But those small and needy parts are still there.  They still require attention, and ask to be healed.  I believe Jesus understood that.  I believe he knew that in order to be healed, in order to become fully alive and aware as human beings, those small and tender parts of us would have to come out of hiding.  Sometimes, they try so desperately to emerge that it results in terribly damaging behavior – like addictions, or destructive relationships, or violence.  But Jesus seemed to embrace those tender parts of human beings with compassion, knowing well that the Big Powerful Sky Father wouldn’t be able to help.  That’s because the Sky Father is one more manager, trying to make us forget or exile that small, weak person living inside of us.  Could it be that Jesus knew that only a small God, only a vulnerable God, only a wounded and weak God, would allow our protective mechanisms to turn toward those weak and abandoned pieces within us in a spirit of compassion and understanding?    

A few days from now, we’ll pass through Maundy Thursday and Good Friday, days that expose like little else the frail and vulnerable God that Jesus embodies.  But I also believe that moment isn’t simply about Jesus.  It’s about us.  It’s not only about Jesus’s pain.  It’s about our pain as well.  Mark’s Gospel finds Jesus quoting Psalm 22 in that most extreme of all moments, as he hangs upon the cross.  “My God, my God, why have you forsaken me?”  The Psalmist continues: “Why are you so far from helping me, from the words of my groaning?  I cry by day, but you do not answer, and by night, but I find no rest.”  This week, might we allow ourselves to hear our own voices in those words?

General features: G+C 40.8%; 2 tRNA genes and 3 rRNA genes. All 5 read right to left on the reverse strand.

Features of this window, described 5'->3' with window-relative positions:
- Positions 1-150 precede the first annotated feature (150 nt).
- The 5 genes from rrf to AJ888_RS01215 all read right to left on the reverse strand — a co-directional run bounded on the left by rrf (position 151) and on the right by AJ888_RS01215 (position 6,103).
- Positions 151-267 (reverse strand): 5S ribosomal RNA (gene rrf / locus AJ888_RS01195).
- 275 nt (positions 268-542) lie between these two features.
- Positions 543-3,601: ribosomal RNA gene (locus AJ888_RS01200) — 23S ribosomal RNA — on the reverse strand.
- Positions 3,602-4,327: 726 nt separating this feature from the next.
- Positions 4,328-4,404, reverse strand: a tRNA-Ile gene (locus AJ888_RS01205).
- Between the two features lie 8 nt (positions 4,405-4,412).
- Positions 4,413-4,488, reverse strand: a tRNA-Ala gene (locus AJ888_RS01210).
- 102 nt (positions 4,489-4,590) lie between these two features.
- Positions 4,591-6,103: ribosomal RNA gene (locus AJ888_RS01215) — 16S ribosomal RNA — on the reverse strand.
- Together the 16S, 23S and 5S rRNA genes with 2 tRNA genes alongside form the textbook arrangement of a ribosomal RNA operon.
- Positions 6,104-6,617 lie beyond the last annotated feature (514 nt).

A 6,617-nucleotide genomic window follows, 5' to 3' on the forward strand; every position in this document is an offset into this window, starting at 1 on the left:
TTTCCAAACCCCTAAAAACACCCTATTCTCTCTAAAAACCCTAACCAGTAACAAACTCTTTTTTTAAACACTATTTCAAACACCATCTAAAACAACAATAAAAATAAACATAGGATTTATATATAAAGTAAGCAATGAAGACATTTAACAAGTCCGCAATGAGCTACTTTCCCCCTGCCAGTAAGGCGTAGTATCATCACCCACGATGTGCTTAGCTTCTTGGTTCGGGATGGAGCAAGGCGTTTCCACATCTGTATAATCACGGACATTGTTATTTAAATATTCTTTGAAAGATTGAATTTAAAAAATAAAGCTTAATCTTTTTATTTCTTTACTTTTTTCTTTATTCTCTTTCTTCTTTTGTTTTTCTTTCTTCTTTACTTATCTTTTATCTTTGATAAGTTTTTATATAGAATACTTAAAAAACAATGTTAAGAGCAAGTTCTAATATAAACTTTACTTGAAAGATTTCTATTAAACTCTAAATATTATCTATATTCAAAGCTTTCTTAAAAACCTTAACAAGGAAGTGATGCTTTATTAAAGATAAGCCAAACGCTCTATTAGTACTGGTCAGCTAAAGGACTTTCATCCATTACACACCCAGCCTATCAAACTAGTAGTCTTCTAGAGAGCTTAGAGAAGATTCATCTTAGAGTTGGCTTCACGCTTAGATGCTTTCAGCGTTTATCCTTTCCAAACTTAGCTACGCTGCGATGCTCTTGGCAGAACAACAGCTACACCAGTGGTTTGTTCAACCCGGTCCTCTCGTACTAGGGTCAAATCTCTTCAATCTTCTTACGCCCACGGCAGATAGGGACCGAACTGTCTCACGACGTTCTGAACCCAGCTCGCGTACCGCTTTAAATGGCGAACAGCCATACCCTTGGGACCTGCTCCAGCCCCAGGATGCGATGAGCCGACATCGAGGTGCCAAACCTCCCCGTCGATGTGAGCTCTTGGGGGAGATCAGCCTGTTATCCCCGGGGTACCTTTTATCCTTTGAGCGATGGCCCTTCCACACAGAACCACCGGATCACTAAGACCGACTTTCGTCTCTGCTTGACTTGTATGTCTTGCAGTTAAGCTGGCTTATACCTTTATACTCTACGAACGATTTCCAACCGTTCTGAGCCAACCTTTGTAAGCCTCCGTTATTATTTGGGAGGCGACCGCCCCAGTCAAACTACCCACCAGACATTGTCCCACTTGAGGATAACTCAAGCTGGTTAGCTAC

I know, I know, it seems unseemly to do so.[4]  A voice inside me says, “This isn’t me.  This is too sentimental, too maudlin, too melodramatic.  That same voice, which I suspect is yet another protective device, wants to say, “These are words meant for others, a man on a cross, children in Syria, refugees in Europe, starving people in Haiti, and so what possible right do I have to them?”  I’ll listen to that voice, but maybe this week of all weeks, I’ll have the courage to read those words as somehow belonging to me.  Maybe we all will.  Maybe they’re addressed to those wounded and vulnerable pieces that we all of us carry somewhere within us.  And perhaps this of all weeks, we’ll have the courage to see our own naked vulnerability in the man hanging on the tree.  Perhaps during this of all weeks, the cross will be a place where we discover our own shabby, frail, damaged, but also tender and beautiful humanity.  Perhaps during this of all weeks, a wave of compassion will wash over us as that hurt and vulnerable person just beneath the skin surfaces.  Perhaps that encounter will be what we need in order to relax our protective defenses, and to feel ourselves as utterly and wholly beloved.

In a minute we’ll dramatize the role of the crowd on the morning called Palm Sunday, casting ourselves among the throng who are in love with greatness, and who want Jesus to be #1.  A part of me resides in that crowd, the same way a part of me resides in the crowd watching the soccer match in Berlin.  But another part of me, a smaller, quieter part, wants to keep going after the crowd departs, to keep learning what this man Jesus, the Human One, may still reveal.  Will you keep walking with me?  Can we go undergo this process together?       

 

 

[1] I’m leaning heavily throughout this sermon on insights I learned from Doug Frank, particularly his book A Gentler God (Albatross Press, 2010).

[2] Here and in the paragraphs that follow, I’m depending heavily on language and insights to be found in A Gentler God.  See especially pgs. 204-207.

[3] This discussion can be found in A Gentler God, pgs. 212-216.

[4] A Gentler God, pg. 270-71.